I have a habit of stopping almost daily at a chain of gas stations, right around the corner from work. Tuesday I went in and over hear one of the cashiers asking her manager if she can leave early. He says no, there’s too much to do at the store. Not thinking anything more of it, I say Hi to one of the workers there who knows me as a regular. My mother’s a dialysis patient the same as her boyfriend, so we happened to see each other at the Kidney Walk. We catch up and I grab my stuff and go to pay for it. Now the manager is outside grabbing trash, leaving the girl who couldn’t get home early to ring up customers. She’s taking her sweet time putting money in the safe, while the number of customers waiting in line behind me is multiplying. I’ve had enough attitudes in my life to know one when I see one. She’s pissed because she couldn’t leave, she’s gotta work the rest of her shift and doesn’t care if customers have to wait. As if for verification of the state of her attitude, she starts ringing my stuff up without a word and says nothing to me until she gives me my total.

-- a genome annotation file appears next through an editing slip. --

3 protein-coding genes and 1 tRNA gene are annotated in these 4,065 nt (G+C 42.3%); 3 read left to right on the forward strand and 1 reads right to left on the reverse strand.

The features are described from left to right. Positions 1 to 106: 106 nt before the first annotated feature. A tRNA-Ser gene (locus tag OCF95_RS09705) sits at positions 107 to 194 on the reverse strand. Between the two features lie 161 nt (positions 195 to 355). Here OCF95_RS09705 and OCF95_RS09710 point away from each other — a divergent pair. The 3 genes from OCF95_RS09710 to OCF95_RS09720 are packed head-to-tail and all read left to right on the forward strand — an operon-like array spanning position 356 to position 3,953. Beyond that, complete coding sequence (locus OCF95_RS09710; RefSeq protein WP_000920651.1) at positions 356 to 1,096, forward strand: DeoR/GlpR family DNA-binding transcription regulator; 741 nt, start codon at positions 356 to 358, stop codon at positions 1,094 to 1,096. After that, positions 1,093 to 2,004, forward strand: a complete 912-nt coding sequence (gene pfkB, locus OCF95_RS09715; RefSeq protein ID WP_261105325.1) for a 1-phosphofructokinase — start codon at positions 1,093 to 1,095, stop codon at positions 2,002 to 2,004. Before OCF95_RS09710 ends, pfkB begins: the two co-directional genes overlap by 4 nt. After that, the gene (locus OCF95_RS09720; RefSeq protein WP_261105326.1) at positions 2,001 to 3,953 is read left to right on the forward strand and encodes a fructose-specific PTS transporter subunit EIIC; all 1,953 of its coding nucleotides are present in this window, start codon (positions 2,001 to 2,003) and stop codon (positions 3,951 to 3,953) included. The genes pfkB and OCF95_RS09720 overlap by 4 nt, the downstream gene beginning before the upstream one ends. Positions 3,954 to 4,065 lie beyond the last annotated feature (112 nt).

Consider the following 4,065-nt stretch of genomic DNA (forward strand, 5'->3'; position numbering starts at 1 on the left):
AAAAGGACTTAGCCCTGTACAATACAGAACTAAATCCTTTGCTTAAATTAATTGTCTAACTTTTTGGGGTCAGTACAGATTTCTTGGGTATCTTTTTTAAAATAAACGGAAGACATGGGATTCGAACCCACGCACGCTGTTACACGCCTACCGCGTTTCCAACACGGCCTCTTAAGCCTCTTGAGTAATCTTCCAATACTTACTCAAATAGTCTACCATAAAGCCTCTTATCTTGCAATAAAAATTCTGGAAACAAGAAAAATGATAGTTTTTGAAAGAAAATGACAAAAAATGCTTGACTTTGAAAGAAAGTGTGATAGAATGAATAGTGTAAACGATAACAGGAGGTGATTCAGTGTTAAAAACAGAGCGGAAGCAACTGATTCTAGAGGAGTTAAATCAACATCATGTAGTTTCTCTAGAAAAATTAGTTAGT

I go to work and marinate on that situation and get a little irritated. I’ve worked customer service for years and know that you don’t take out your frustrations on your customers. Like I did in the previous situation, I got home and sent an email to corporate. The next day they sent an email back and today I got a call from that store manager. Now he was very apologetic and didn’t want to lose me as a customer. I assured him I just wanted him to know about the behavior and like always I went there to gas up before work.

If you never speak up, how do people know they’re doing wrong? I’m not saying do it every time, your power to complain should be used sparingly, otherwise you’re a nuisance. You don’t have to be nasty and go on an expletive loaded tirade. If you have a complaint, it goes a lot smoother with courteous words. Your comments don’t even have to be all negative. If you get outstanding service, the road goes both way. Let the person know you like how they did XYZ.

If I spend money somewhere and I don’t get the service or the quality I pay for, then I have the right to complain. If I don’t tell a manager right then and there, then I’m going to send an email to their HQ to get it rectified. Now being a complainer doesn’t mean I just go around woe is me I hate my life, I hate my job. See that’s getting into the realm of being a crybaby and nobody likes a crybaby.

Standard